Questions about a mega deal. Why will Unilever buy a company for DKK 60 billion

Unilever has made an offer of 60 billion euros to GSK Consumer Health, a manufacturer of toothpastes, painkillers and dietary supplements. The offer has been rejected, but Unilever may bid again. If successful, the deal will be Unilever’s biggest acquisition ever. Six questions about and answers to a potential mega deal.

60 billion, hey

Yes, a lot of money. Too much, some think. On Monday, the day after the news was announced, Unilever’s share price fell by 6.7 per cent. It is unusually high for a large company that makes many consumer products and therefore does not run a small risk. It was also striking that a number of major shareholders and analysts were negative about the offer in British and American newspapers.

Why do shareholders complain?

GSK Consumer Health is a subsidiary of the pharmaceutical company GlaxoSmithKline and is co-owned by the American pharmaceutical company Pfizer. It manufactures toothpaste (Aquafresh, Parodontax, Sensodyne), painkillers (Advil, Panadol), dietary supplements (Center) and over-the-counter medicines such as Otrivin (nasal spray) and Nicorette (smoking cessation medicine). Unilever also makes some of these products itself, especially toothpaste.

GSK’s consumer division, which last year had a turnover of about 11.5 billion euros, is growing, but not excessively: about 4 to 6 percent a year, GSK claims. Then 60 billion euros is too much, they thought shareholders and analysts. Some noted that the purchase does not solve Unilever’s significant problem: Unilever itself is no longer growing fast.

Is that the case, is the growth out?

Under the leadership of former CEO Paul Polman, best known for his advocacy business and efforts for greater sustainability, Unilever typically grew strongly between 2009 and 2019, especially in emerging markets. Shareholders benefited from this, as the share price rose nicely with that growth. But since then, the stretch has expanded a lot, even though it is partly due to the corona crisis: Some Unilever products sell very well in pandemic time (soap), others not (ice cream).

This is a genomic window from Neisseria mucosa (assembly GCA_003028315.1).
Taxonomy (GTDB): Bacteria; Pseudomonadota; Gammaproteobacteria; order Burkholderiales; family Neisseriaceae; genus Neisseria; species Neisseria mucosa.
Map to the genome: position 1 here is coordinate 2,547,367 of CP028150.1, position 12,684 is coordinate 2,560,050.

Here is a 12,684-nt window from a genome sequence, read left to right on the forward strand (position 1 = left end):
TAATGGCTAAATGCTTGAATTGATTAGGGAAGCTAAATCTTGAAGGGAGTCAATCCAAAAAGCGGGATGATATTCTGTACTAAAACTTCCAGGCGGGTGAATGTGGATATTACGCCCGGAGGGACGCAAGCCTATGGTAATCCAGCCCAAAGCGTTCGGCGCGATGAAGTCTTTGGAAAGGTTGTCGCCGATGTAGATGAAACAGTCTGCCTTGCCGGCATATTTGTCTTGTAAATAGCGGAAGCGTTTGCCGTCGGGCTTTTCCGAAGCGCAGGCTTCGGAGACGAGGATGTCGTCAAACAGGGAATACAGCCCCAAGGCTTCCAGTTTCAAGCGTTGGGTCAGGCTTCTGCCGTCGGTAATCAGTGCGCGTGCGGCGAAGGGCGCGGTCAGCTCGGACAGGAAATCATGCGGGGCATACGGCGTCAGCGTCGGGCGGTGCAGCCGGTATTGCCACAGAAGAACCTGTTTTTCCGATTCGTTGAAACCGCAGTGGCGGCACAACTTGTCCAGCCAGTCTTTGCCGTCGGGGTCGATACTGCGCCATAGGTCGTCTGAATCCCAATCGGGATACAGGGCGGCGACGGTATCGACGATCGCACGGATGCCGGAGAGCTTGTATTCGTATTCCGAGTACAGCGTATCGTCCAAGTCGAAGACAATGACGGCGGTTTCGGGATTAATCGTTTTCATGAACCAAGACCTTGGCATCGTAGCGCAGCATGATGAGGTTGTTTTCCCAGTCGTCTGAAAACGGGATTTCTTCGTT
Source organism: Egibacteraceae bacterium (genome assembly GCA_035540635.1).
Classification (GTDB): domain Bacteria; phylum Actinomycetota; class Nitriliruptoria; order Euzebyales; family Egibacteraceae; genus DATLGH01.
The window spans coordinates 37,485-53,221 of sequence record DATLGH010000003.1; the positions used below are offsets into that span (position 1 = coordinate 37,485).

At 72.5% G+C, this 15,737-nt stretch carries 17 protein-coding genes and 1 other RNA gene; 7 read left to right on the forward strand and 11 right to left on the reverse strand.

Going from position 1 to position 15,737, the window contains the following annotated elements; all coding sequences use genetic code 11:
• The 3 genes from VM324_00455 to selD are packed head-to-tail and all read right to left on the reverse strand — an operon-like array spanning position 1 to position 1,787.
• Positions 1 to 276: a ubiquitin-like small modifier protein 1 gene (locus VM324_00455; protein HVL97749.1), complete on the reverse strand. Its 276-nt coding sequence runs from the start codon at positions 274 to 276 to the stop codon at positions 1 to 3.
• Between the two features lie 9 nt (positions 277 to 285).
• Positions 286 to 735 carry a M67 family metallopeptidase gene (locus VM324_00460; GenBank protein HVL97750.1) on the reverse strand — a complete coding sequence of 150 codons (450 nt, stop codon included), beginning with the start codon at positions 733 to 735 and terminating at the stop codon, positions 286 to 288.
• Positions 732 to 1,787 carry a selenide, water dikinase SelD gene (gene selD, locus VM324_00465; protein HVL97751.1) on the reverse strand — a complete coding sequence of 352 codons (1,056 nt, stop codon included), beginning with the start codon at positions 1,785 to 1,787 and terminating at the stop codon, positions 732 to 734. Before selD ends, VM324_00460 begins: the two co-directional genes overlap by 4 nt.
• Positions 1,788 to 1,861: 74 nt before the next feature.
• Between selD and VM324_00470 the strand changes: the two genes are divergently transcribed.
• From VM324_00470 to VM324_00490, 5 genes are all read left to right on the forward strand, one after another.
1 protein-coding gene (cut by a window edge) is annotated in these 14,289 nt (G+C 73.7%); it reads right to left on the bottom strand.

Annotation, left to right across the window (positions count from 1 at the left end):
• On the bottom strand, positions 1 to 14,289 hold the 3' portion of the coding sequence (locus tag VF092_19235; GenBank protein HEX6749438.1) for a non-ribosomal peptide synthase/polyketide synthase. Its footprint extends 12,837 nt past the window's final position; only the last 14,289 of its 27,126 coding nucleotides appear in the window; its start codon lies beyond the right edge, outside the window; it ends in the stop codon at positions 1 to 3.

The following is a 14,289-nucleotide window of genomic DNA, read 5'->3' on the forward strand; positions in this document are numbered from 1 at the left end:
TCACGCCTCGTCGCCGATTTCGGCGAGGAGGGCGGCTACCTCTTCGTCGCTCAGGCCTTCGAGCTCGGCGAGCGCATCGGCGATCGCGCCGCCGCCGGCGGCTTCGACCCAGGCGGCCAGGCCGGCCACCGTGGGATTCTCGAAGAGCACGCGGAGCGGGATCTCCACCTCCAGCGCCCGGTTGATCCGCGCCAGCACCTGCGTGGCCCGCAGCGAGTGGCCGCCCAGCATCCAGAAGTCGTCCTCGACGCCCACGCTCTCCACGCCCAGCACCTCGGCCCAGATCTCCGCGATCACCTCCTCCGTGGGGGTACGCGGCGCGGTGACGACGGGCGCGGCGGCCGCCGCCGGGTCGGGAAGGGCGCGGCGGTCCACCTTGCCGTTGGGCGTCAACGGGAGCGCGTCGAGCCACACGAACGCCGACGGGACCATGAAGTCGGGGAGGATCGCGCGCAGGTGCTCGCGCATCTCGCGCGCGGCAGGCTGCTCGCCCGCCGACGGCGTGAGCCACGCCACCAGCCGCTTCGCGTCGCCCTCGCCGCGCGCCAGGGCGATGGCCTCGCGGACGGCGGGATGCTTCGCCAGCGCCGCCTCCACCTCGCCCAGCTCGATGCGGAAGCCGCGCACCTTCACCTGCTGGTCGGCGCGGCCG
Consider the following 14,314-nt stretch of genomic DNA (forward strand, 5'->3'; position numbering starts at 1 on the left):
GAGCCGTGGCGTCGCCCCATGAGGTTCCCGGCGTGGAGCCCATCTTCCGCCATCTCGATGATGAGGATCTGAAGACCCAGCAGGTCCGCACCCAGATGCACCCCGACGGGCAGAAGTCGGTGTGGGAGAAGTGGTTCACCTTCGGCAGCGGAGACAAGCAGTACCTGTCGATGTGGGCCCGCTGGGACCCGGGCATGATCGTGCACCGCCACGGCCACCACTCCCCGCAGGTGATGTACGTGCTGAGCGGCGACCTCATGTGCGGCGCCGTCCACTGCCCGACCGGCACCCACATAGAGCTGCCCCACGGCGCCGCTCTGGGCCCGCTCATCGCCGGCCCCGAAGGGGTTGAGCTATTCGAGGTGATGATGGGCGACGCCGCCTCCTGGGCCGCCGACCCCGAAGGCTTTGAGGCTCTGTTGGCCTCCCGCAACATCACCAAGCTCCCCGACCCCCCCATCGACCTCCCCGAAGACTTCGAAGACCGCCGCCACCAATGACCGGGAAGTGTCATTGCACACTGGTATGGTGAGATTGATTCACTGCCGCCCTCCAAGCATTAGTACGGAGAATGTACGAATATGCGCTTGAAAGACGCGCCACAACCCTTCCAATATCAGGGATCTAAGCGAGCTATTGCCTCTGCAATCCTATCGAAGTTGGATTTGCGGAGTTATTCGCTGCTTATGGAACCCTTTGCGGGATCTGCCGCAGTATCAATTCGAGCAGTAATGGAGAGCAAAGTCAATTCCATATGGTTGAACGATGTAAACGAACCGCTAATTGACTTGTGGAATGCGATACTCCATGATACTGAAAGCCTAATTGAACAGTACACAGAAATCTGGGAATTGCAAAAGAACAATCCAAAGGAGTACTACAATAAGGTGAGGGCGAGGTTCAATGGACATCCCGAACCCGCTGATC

And then there is the stock price. When Polman retired in January, one share cost 47.40 euros; last Friday it was 47.22, Monday 44 euros and Tuesday 43 euros. At the same time, the AEX index rose by 58 per cent. Unilever’s competitors are also more popular on the stock exchanges than Unilever. Well what do you get then? Then there are shareholders who start complaining and who say that the company needs to change course. Read: more revenue and profits must be created.

So is Unilever making a fuss?

Price comparisons are always difficult. The AEX index consists of 25 sections. This includes the necessary technology companies that are growing fast and are highly sought after by investors. But they do not make soups, sauces, detergents and shampoos like Unilever. Unilever is a competitor to Nestlé, but does not make coffee and animal feed: Nestlé makes and makes a lot of money from it.

Colgate Palmolive makes toothpaste, but not food. Procter & Gamble makes a lot of money with its diapers and razors, Unilever does not make them or on a small scale. Danone is big in dairy, Unilever is not. So you can not compare these companies and their prices one to one. Although it remains that the Unilever stock has not risen in three years.

But has Unilever not spoiled its shareholders in recent years?

Correct. After rejecting a spectacular offer from Kraft Heinz in 2017, Unilever increased its dividend, began buying its own shares, cutting back more and selling its margarine division. Polman’s successor, Alan Jope, left the big tea division last year with brands like Lipton. For it did not grow fast enough. But there are no longer any price increases as in Polman’s time.

And what now?

Maybe Jope comes up with a higher offer, maybe not. If he does not, he will continue with his plan to place more emphasis on personal care and health products. Polman already did, although he mainly bought small manufacturers of luxury brands. Jope also wants to get rid of business units that are not growing or making profits: It will primarily be food.

And that brings to mind the year 2000, when Unilever completed its last mega-purchase: Bestfoods. Since then, brands like Knorr and Hellmann’s have been part of the Unilever stable: food. That purchase is not a failure, but a few years after the $ 20 billion mega-purchase, Unilever had to write off a few billion euros on its acquisition. Bought too expensive. As often happens with mega-acquisitions.

Also read:

Investor condemns ‘sustainability obsession’ Unilever

The food group Unilever is more concerned with demonstrating its green ambitions than with its overall business.

Former CEO of Unilever, Paul Polman: ‘Many companies are soulless money machines’

As CEO of Unilever, Paul Polman threw a lot of bats in the chicken coops. He does the same in his recently published book Netto Positive. ‘Short-term thinking leads to an ugly corporate culture.’

Leave a Comment